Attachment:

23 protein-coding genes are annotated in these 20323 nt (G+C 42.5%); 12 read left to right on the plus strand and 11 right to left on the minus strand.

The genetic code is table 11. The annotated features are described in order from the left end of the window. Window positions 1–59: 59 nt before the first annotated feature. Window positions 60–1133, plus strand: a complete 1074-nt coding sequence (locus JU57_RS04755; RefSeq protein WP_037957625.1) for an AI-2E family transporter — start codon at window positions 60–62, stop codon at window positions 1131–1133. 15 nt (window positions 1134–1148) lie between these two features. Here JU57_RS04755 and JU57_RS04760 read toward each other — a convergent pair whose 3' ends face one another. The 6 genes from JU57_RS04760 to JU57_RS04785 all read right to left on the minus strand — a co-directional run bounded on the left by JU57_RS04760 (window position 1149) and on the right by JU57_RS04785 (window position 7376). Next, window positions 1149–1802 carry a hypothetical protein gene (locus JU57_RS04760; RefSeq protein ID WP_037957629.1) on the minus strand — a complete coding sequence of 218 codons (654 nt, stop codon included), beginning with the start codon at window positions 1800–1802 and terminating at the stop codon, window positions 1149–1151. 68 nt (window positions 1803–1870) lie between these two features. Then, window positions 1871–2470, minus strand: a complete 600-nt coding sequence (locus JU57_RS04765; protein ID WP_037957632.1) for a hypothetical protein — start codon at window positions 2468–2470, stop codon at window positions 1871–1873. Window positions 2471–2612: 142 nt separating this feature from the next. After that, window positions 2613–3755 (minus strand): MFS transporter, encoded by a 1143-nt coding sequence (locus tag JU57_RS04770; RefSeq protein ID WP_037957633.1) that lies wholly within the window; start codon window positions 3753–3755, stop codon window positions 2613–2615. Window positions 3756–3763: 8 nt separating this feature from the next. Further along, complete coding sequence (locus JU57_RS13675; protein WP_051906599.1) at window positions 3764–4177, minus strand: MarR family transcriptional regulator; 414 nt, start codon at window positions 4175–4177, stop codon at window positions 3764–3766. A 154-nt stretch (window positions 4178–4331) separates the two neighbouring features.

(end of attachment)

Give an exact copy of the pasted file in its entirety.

23 protein-coding genes are annotated in these 20323 nt (G+C 42.5%); 12 read left to right on the plus strand and 11 right to left on the minus strand.

The genetic code is table 11. The annotated features are described in order from the left end of the window. Window positions 1–59: 59 nt before the first annotated feature. Window positions 60–1133, plus strand: a complete 1074-nt coding sequence (locus JU57_RS04755; RefSeq protein WP_037957625.1) for an AI-2E family transporter — start codon at window positions 60–62, stop codon at window positions 1131–1133. 15 nt (window positions 1134–1148) lie between these two features. Here JU57_RS04755 and JU57_RS04760 read toward each other — a convergent pair whose 3' ends face one another. The 6 genes from JU57_RS04760 to JU57_RS04785 all read right to left on the minus strand — a co-directional run bounded on the left by JU57_RS04760 (window position 1149) and on the right by JU57_RS04785 (window position 7376). Next, window positions 1149–1802 carry a hypothetical protein gene (locus JU57_RS04760; RefSeq protein ID WP_037957629.1) on the minus strand — a complete coding sequence of 218 codons (654 nt, stop codon included), beginning with the start codon at window positions 1800–1802 and terminating at the stop codon, window positions 1149–1151. 68 nt (window positions 1803–1870) lie between these two features. Then, window positions 1871–2470, minus strand: a complete 600-nt coding sequence (locus JU57_RS04765; protein ID WP_037957632.1) for a hypothetical protein — start codon at window positions 2468–2470, stop codon at window positions 1871–1873. Window positions 2471–2612: 142 nt separating this feature from the next. After that, window positions 2613–3755 (minus strand): MFS transporter, encoded by a 1143-nt coding sequence (locus tag JU57_RS04770; RefSeq protein ID WP_037957633.1) that lies wholly within the window; start codon window positions 3753–3755, stop codon window positions 2613–2615. Window positions 3756–3763: 8 nt separating this feature from the next. Further along, complete coding sequence (locus JU57_RS13675; protein WP_051906599.1) at window positions 3764–4177, minus strand: MarR family transcriptional regulator; 414 nt, start codon at window positions 4175–4177, stop codon at window positions 3764–3766. A 154-nt stretch (window positions 4178–4331) separates the two neighbouring features.